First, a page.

Paul Bew

Paul Anthony Elliott Bew, Baron Bew (born 22 January 1950,[1])[2] is a Northern Irish historian. He has worked at Queen's University Belfast since 1979, and is currently Professor of Irish Politics, a position he has held since 1991.[2]

Academic career

Bew was born in Belfast. He attended Campbell College, Belfast, as a youth, before studying for his BA and PhD at Pembroke College, Cambridge. His first book, Land and the National Question in Ireland, 1858–82 was a revisionist study that challenged nationalist historiography by examining not only the clash between landowners and tenants, but the conflict between large and small tenants as well. His third book, a short study of Charles Stewart Parnell, challenged some of the arguments of the award-winning biography of Parnell by F. S. L. Lyons, though Lyons, one of the "doyens" of modern Irish history, acknowledged the young historian's arguments by stating that "Nothing Dr Bew writes is without interest."[3] Bew's central thesis is that Parnell was a fundamentally conservative figure whose ultimate aim was to secure a continuing position of leadership for the Protestant gentry in a Home Rule Ireland.

In 2007, Oxford University Press published Bew's Ireland: The Politics of Enmity 1789–2006, which forms part of the Oxford History of Modern Europe series. The book has received positive reviews.[3][4][5]

Bew also acted as a historical advisor to the Bloody Sunday Inquiry between 1998 and 2001.[6]

Bew was also involved in the project by Boston College to record interviews by former participants in the Irish "Troubles", including former republican and loyalist paramilitaries.[7] In 2014, Gerry Adams criticised Bew's handling of the Boston College project, as well as the journalist Ed Moloney and the former IRA volunteer Anthony McIntyre. [7] [8] Adams claimed Bew had deliberately chosen Moloney and McIntyre because they were unsympathetic to Adams. [7] [8] Bew expressed regret over the closure of the project,and stated further oral history projects of the Troubles were now "under a cloud". [9]

Political involvement

Bew's political stance has changed somewhat over the years. In a 2004 interview for The Guardian, he stated that "While my language was more obviously leftwing in the 1970s than today, that sympathy has always been there".[2] As a young man, Bew participated in the People's Democracy marches. Bew was briefly a member of a group called the Workers' Association, which advocated the Two Nations Theory of Northern Ireland .[10] Bew was also a member of the Workers' Party of Ireland.[11] Later, Bew served as an adviser to David Trimble.[2] Trimble and Bew are both signatories to the statement of principles of the Henry Jackson Society,[12] which has been characterised as a neoconservative organisation.[13]

Bew's contributions to the Good Friday Agreement process were acknowledged with an appointment to the House of Lords as a life peer in February 2007.[14] He was created Baron Bew, of Donegore in the County of Antrim on 26 March 2007,[15] and sits as a crossbencher.

Lord Bew is chairman of The Committee on Standards in Public Life, an advisory non-departmental public body of the United Kingdom Government.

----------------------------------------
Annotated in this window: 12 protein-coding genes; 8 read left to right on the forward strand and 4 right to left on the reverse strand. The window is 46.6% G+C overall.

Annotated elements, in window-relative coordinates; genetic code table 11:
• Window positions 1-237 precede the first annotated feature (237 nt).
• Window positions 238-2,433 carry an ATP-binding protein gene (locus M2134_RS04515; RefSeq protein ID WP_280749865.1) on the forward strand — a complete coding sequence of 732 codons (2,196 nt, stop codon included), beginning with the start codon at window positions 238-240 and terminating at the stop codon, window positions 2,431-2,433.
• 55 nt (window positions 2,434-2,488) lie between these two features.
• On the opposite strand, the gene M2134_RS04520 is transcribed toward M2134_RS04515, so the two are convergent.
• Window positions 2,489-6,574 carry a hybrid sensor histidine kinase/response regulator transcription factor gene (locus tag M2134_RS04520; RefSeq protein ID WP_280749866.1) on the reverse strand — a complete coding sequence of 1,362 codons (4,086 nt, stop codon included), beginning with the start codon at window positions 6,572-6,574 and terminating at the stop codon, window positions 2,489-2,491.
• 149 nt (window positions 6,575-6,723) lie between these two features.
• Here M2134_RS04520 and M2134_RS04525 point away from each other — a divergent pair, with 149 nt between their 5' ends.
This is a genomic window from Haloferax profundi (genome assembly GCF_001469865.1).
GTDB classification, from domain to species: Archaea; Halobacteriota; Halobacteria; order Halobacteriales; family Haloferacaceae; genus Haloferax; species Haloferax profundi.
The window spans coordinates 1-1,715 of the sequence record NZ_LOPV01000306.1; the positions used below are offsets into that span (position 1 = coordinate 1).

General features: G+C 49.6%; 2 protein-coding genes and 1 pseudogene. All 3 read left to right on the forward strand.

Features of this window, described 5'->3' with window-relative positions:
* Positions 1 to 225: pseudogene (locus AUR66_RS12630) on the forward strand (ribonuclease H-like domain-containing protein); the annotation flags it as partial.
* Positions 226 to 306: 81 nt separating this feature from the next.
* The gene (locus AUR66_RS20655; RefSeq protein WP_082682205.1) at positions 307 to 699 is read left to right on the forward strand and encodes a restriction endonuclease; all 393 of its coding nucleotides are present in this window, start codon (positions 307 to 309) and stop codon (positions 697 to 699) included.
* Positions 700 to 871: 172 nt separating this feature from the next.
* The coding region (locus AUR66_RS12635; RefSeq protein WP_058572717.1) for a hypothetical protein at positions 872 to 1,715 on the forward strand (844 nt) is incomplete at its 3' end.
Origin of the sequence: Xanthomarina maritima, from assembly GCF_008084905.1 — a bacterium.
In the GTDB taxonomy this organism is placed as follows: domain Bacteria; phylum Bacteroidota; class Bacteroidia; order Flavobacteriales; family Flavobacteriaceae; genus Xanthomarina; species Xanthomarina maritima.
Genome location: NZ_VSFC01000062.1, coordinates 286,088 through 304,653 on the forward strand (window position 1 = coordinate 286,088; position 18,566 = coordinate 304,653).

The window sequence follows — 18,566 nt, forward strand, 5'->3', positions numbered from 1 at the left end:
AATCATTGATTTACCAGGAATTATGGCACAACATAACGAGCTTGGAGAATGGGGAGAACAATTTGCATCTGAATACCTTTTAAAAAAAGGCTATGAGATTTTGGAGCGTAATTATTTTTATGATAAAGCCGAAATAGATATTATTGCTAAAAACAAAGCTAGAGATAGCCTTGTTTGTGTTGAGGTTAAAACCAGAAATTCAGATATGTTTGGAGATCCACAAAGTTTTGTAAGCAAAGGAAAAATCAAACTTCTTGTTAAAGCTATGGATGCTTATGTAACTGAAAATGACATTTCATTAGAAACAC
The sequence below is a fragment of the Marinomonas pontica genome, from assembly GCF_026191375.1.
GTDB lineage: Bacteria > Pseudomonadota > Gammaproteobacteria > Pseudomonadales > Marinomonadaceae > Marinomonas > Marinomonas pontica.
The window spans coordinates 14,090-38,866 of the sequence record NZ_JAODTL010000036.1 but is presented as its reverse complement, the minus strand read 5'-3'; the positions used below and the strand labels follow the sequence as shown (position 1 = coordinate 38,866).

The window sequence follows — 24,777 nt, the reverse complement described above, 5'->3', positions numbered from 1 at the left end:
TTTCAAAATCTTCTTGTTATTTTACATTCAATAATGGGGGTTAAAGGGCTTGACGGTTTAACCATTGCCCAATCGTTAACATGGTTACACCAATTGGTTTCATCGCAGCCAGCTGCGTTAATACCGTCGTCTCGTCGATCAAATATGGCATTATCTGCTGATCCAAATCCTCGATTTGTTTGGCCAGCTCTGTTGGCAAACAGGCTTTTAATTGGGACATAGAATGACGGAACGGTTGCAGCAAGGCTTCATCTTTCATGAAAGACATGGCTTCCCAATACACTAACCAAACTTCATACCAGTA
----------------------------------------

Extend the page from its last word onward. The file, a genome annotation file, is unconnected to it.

Bew is married to Greta Jones, a history professor at the University of Ulster, with whom he has one son.[2]




See also


  1. "Birthdays". The Guardian. London: Guardian News & Media: 33. 22 January 2013.
  2. 1 2 3 4 5 Richards, Huw (9 March 2004). "Paul Bew: Belfast's history man". London: The Guardian. Retrieved 6 March 2008.
  3. 1 2 Roy Foster (13 December 2007). "Partnership of loss". London Review of Books. Retrieved 6 March 2008.
  4. Eoghan Harris (21 October 2007). "Badly needed corrective to vilification of Long Fellow". Irish Independent. Retrieved 6 March 2008.
  5. Michael Burleigh (18 November 2007). "Not all stout and oysters". London: The Times. Retrieved 7 March 2008.
  6. Bew, Paul (2005). "The role of the historical adviser and the Bloody Sunday Tribunal". Historical Research. 78 (199): 113–127. doi:10.1111/j.1468-2281.2005.00240.x.
  7. 1 2 3 "Gerry Adams has welcomed the College’s decision to hand back the tapes. “The Boston College Belfast Project was flawed from the beginning.” he said yesterday. “It was conceived by Lord Paul Bew, ” he said. He proposed Ed Moloney and Anthony McIntyre despite the fact that both individuals were “extremely hostile” me and Sinn Fein, Mr Adams said". Boston College says it will return interviews about the North. The Irish Times, May 6th, 2014. Retrieved May 20th, 2014.
  8. 1 2 "Gerry Adams: I complained formally over police detention" The Guardian May 7th, 2014. Retrieved May 20th 2014.
  9. ""The prestige of Boston College will continue to grow but a project which had been designed as one of the jewels in the crown of a great library has gone.Other similar projects to use oral history as a means of dealing with the past in the Troubles are also, to say the least, under a cloud." Boston College Troubles archive closure a loss to history Belfast Telegraph, May 12th 2014. Retrieved May 20th, 2014.
  10. Godson, Dean. Himself alone: David Trimble and the ordeal of Unionism HarperCollins, 2004 (pg. 30).
  11. Brian Hanley & Scott Millar, The Lost Revolution: The Story of the Official IRA and the Workers' Party Penguin, 2010.
  12. "Signatories to the Statement of Principles". Henry Jackson Society. Retrieved 6 March 2008.
  13. David Clark (21 November 2005). "The neoconservative temptation beckoning Britain's bitter liberals". London: The Guardian. Retrieved 6 March 2008.
  14. "Belfast academic becomes lord". The Irish Times. 15 February 2007. Retrieved 6 March 2008.
  15. The London Gazette: no. 58287. p. 4595. 29 March 2007.

External links

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